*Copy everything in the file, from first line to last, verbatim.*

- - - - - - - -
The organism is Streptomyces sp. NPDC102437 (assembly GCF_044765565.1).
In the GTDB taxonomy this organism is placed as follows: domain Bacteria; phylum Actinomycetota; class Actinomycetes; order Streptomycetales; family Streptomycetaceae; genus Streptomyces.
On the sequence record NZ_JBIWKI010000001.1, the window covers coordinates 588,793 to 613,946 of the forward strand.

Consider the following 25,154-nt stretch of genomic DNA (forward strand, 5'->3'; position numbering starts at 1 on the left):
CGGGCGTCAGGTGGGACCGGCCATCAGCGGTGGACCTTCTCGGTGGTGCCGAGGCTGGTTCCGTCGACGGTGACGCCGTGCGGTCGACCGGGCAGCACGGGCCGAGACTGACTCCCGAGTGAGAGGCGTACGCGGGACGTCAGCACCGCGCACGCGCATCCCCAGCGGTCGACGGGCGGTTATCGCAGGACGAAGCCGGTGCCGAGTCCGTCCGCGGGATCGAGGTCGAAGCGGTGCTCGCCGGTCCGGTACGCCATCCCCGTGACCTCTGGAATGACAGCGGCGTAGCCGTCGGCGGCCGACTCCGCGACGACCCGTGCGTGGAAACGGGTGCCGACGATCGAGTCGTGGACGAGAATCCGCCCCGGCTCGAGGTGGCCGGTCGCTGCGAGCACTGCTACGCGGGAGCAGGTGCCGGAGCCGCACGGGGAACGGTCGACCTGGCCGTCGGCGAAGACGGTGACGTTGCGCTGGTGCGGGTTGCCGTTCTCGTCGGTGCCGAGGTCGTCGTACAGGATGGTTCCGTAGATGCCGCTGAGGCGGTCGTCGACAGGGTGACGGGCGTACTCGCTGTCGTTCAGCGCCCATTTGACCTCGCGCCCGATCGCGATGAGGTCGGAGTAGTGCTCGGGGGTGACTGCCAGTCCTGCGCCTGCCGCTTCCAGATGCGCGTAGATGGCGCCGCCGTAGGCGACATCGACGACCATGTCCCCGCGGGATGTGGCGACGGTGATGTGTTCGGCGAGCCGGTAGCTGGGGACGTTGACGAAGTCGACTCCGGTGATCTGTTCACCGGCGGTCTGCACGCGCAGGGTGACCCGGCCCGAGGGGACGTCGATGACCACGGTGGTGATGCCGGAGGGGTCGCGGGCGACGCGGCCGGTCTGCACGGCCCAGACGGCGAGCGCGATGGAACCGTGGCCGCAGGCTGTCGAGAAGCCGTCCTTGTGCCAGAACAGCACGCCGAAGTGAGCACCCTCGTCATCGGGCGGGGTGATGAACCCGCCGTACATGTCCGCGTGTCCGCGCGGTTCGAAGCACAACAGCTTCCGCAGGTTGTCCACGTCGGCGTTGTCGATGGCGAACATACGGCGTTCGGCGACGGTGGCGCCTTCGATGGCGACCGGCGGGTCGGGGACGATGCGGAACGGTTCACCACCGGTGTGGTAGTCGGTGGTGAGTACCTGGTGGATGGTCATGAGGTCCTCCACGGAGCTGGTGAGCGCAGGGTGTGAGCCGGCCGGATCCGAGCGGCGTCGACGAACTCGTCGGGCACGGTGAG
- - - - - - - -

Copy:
The organism is Streptomyces sp. NPDC102437 (assembly GCF_044765565.1).
In the GTDB taxonomy this organism is placed as follows: domain Bacteria; phylum Actinomycetota; class Actinomycetes; order Streptomycetales; family Streptomycetaceae; genus Streptomyces.
On the sequence record NZ_JBIWKI010000001.1, the window covers coordinates 588,793 to 613,946 of the forward strand.

Consider the following 25,154-nt stretch of genomic DNA (forward strand, 5'->3'; position numbering starts at 1 on the left):
CGGGCGTCAGGTGGGACCGGCCATCAGCGGTGGACCTTCTCGGTGGTGCCGAGGCTGGTTCCGTCGACGGTGACGCCGTGCGGTCGACCGGGCAGCACGGGCCGAGACTGACTCCCGAGTGAGAGGCGTACGCGGGACGTCAGCACCGCGCACGCGCATCCCCAGCGGTCGACGGGCGGTTATCGCAGGACGAAGCCGGTGCCGAGTCCGTCCGCGGGATCGAGGTCGAAGCGGTGCTCGCCGGTCCGGTACGCCATCCCCGTGACCTCTGGAATGACAGCGGCGTAGCCGTCGGCGGCCGACTCCGCGACGACCCGTGCGTGGAAACGGGTGCCGACGATCGAGTCGTGGACGAGAATCCGCCCCGGCTCGAGGTGGCCGGTCGCTGCGAGCACTGCTACGCGGGAGCAGGTGCCGGAGCCGCACGGGGAACGGTCGACCTGGCCGTCGGCGAAGACGGTGACGTTGCGCTGGTGCGGGTTGCCGTTCTCGTCGGTGCCGAGGTCGTCGTACAGGATGGTTCCGTAGATGCCGCTGAGGCGGTCGTCGACAGGGTGACGGGCGTACTCGCTGTCGTTCAGCGCCCATTTGACCTCGCGCCCGATCGCGATGAGGTCGGAGTAGTGCTCGGGGGTGACTGCCAGTCCTGCGCCTGCCGCTTCCAGATGCGCGTAGATGGCGCCGCCGTAGGCGACATCGACGACCATGTCCCCGCGGGATGTGGCGACGGTGATGTGTTCGGCGAGCCGGTAGCTGGGGACGTTGACGAAGTCGACTCCGGTGATCTGTTCACCGGCGGTCTGCACGCGCAGGGTGACCCGGCCCGAGGGGACGTCGATGACCACGGTGGTGATGCCGGAGGGGTCGCGGGCGACGCGGCCGGTCTGCACGGCCCAGACGGCGAGCGCGATGGAACCGTGGCCGCAGGCTGTCGAGAAGCCGTCCTTGTGCCAGAACAGCACGCCGAAGTGAGCACCCTCGTCATCGGGCGGGGTGATGAACCCGCCGTACATGTCCGCGTGTCCGCGCGGTTCGAAGCACAACAGCTTCCGCAGGTTGTCCACGTCGGCGTTGTCGATGGCGAACATACGGCGTTCGGCGACGGTGGCGCCTTCGATGGCGACCGGCGGGTCGGGGACGATGCGGAACGGTTCACCACCGGTGTGGTAGTCGGTGGTGAGTACCTGGTGGATGGTCATGAGGTCCTCCACGGAGCTGGTGAGCGCAGGGTGTGAGCCGGCCGGATCCGAGCGGCGTCGACGAACTCGTCGGGCACGGTGAG